Ala. Board Mulls Taking Stand on Evolution as Theory

By Millicent Lawton — November 08, 1995 3 min read

With the blessing of the new Alabama schools chief, the state board of education this week will consider including a letter in biology textbooks that says evolution is “not a statement of fact.”

Board member David Byers proposed inserting the one-page, five-paragraph letter into high school biology textbooks at a public work session of the board late last month. The letter he proposed would be added to six or seven biology texts; it would be addressed to students and signed by the state board.

State Superintendent Edward R. Richardson, who was appointed at the beginning of the school year, said last week that he supports the letter as a way to avoid getting bogged down in a highly polarized debate among board members over the religiously sensitive issue.

The board will consider the proposed insert at a meeting this week at which it also plans to vote on whether to adopt the hundreds of science textbooks recommended by the state textbook committee.

The letter calls evolution an “interesting and controversial theory.” It goes on to say: “No one was present when living things first appeared on the Earth. Therefore, any statement about how they appeared is a statement of theory, not a statement of fact.”

The letter then suggests a series of questions students should ask teachers. Among them are “Why did most of the major groups of animals ‘suddenly’ appear in the fossil record?” and “Why do most major groups of plants and animals have no transitional forms in the fossil record?”

Evolution generally holds that animals and plants developed through hereditary changes over successive generations. Other theories, such as creation science, say that biblical accounts of creation can be scientifically verified and reject much of what is taught in biology and geology.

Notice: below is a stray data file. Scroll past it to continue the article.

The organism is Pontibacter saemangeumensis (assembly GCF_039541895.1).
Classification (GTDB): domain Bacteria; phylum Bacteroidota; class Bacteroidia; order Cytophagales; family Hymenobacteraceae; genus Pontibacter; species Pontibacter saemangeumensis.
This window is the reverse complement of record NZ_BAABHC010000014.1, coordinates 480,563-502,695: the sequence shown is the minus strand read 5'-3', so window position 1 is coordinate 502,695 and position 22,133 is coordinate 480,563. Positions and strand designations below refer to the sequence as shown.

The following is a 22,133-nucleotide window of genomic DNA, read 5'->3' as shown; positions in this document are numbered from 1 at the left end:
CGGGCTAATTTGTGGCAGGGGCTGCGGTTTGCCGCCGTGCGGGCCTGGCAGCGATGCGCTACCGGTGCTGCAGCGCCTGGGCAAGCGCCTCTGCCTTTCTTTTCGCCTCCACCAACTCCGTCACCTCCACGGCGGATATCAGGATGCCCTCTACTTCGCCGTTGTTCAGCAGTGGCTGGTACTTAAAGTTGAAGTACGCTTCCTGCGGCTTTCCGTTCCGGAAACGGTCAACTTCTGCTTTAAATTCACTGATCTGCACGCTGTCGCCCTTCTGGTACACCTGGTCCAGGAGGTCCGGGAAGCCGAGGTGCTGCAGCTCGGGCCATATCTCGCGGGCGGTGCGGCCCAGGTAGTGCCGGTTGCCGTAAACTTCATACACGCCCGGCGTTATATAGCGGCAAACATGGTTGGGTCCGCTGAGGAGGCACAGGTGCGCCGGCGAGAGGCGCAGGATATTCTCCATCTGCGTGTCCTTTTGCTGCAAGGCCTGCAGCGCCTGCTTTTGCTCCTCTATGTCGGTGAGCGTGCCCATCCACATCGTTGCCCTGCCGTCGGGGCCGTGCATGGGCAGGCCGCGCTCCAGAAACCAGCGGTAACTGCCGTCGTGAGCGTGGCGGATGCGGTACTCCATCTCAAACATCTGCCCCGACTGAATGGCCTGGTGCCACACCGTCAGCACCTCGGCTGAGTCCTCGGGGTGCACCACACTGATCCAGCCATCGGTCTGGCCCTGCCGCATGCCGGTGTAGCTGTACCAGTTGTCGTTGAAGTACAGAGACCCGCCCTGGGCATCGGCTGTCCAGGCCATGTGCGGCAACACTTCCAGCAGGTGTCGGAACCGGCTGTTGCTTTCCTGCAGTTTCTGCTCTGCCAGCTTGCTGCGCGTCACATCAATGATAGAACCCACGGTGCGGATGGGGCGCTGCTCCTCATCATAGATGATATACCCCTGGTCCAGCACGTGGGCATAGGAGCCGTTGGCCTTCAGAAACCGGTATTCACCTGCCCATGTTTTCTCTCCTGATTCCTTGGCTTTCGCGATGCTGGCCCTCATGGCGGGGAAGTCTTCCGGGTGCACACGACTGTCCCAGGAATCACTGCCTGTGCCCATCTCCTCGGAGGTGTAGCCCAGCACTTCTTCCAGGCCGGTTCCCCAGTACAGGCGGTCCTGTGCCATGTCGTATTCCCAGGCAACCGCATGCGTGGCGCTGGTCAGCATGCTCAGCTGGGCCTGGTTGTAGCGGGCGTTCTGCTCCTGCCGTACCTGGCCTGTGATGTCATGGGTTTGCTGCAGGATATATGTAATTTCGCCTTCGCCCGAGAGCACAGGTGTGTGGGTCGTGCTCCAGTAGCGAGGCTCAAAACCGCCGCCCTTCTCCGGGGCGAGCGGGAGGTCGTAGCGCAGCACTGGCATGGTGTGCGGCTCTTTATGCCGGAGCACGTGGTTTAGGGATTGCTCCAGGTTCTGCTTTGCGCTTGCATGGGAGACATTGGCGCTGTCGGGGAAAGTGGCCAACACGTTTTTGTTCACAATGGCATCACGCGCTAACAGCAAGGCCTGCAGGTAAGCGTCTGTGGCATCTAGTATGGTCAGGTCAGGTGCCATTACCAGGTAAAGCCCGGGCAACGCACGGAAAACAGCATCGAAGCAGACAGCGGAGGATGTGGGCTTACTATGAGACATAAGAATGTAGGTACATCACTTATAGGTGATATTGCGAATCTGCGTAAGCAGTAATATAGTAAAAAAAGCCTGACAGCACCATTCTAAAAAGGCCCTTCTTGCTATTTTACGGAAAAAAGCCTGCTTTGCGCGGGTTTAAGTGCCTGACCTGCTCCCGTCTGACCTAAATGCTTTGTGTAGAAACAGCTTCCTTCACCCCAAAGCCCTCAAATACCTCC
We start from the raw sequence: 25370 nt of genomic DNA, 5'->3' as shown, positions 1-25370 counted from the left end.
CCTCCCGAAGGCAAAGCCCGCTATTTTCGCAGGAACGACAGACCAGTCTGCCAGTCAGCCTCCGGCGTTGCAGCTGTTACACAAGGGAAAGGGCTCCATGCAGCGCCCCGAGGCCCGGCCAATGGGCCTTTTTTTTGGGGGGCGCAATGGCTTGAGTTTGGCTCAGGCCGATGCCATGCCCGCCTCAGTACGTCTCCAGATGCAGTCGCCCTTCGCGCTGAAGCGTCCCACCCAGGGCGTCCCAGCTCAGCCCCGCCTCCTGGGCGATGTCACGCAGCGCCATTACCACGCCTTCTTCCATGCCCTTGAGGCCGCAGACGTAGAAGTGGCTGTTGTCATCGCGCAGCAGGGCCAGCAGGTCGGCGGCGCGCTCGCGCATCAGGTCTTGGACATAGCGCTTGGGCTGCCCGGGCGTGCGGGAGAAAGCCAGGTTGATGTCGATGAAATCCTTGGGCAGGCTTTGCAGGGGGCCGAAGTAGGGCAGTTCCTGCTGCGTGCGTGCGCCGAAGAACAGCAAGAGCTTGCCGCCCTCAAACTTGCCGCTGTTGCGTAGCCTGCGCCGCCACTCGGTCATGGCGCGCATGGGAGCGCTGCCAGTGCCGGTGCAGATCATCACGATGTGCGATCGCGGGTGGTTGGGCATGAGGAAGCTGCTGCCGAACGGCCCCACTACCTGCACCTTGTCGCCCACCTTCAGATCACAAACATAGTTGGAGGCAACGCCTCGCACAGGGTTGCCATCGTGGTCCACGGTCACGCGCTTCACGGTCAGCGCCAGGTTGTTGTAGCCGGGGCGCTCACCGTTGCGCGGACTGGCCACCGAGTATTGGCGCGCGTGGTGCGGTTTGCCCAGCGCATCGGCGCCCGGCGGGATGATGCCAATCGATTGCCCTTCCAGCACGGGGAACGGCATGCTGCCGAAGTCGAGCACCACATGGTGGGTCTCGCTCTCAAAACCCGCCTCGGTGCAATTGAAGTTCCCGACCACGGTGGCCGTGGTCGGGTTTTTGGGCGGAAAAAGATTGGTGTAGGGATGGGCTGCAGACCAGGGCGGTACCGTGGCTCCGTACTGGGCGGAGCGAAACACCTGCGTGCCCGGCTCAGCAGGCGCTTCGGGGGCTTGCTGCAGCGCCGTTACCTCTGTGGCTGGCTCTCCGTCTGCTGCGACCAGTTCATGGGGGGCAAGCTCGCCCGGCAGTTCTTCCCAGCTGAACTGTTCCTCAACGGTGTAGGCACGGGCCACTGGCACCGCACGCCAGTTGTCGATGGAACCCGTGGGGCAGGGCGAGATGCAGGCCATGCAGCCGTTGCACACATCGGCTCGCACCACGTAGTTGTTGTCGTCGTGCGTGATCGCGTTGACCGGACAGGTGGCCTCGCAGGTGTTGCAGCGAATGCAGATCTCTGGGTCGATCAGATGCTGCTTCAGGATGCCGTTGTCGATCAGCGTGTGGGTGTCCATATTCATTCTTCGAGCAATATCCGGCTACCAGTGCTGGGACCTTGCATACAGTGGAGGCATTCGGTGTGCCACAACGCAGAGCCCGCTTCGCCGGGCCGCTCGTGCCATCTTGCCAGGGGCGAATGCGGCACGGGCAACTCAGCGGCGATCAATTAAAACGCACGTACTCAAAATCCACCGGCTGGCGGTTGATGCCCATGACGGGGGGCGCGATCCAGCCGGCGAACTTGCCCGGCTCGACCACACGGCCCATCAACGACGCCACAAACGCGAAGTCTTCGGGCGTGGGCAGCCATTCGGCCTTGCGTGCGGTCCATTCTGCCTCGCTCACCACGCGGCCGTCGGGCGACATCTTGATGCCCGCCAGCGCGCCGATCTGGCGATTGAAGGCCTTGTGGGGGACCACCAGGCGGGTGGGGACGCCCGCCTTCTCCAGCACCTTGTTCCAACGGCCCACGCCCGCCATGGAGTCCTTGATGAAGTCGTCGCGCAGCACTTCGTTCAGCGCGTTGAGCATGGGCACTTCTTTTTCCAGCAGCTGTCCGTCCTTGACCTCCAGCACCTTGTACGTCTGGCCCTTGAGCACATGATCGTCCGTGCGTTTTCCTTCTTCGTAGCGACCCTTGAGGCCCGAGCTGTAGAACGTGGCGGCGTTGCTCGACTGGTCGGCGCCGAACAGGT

Looking for a Compromise

At least two of the board’s nine members offered suggestions about how the insert might be shortened or reworded when it was proposed at last month’s work session.

One, Bradley Byrne, suggested keeping the insert but cutting out the list of questions students should ask teachers. The board has asked Mr. Richardson to come up with a compromise on the wording of the insert.

The Eagle Forum of Alabama, a branch of the national conservative activists’ group, has endorsed the insert.

But the Alabama Academy of Science, a private organization of college professors and high school teachers, has sent a letter to the board urging it to reject Mr. Byers’ proposal. “We believe the state board of education should not be in the business of addressing specific questions of science content,” the academy wrote.

Mr. Byers said in an interview last week that the science books up for adoption this year are “extremely aggressive in their presentation of the issue of evolution.” Mr. Byers is one of three Republicans, including Gov. Fob James Jr., who sit on the board.

He said he objects to what he says are assertions in the textbooks that chance--rather than a supreme being--brought about the process of evolution. “I think it reflects an extreme bias of the textbook writer,” Mr. Byers said, “that shouldn’t be in textbooks given to impressionable students.”

Mr. Byers said he favored a written insert rather than elimination of the texts because weeding out objectionable sections would mean dispensing with most of the proposed science textbooks.

“I do not want to impede the teaching of factual science in Alabama,” he said. “I would like to simply ensure students are not indoctrinated into purely materialistic evolution.”

Mr. Richardson said the letter was a way to defuse some of the controversy surrounding the issue without disrupting the integrity of the textbooks or infringing on a teacher’s ability to teach evolution.

“What we’re trying to describe for the reader is that evolution is a theory,” said Mr. Richardson, who is a former science teacher.

The board had agreed in the spring that Alabama’s newly adopted K-12 science curriculum would not give preferential treatment to evolution. At the time, the board assured critics that evolution would be taught as a theory.

A version of this article appeared in the November 08, 1995 edition of Education Week as Ala. Board Mulls Taking Stand on Evolution as Theory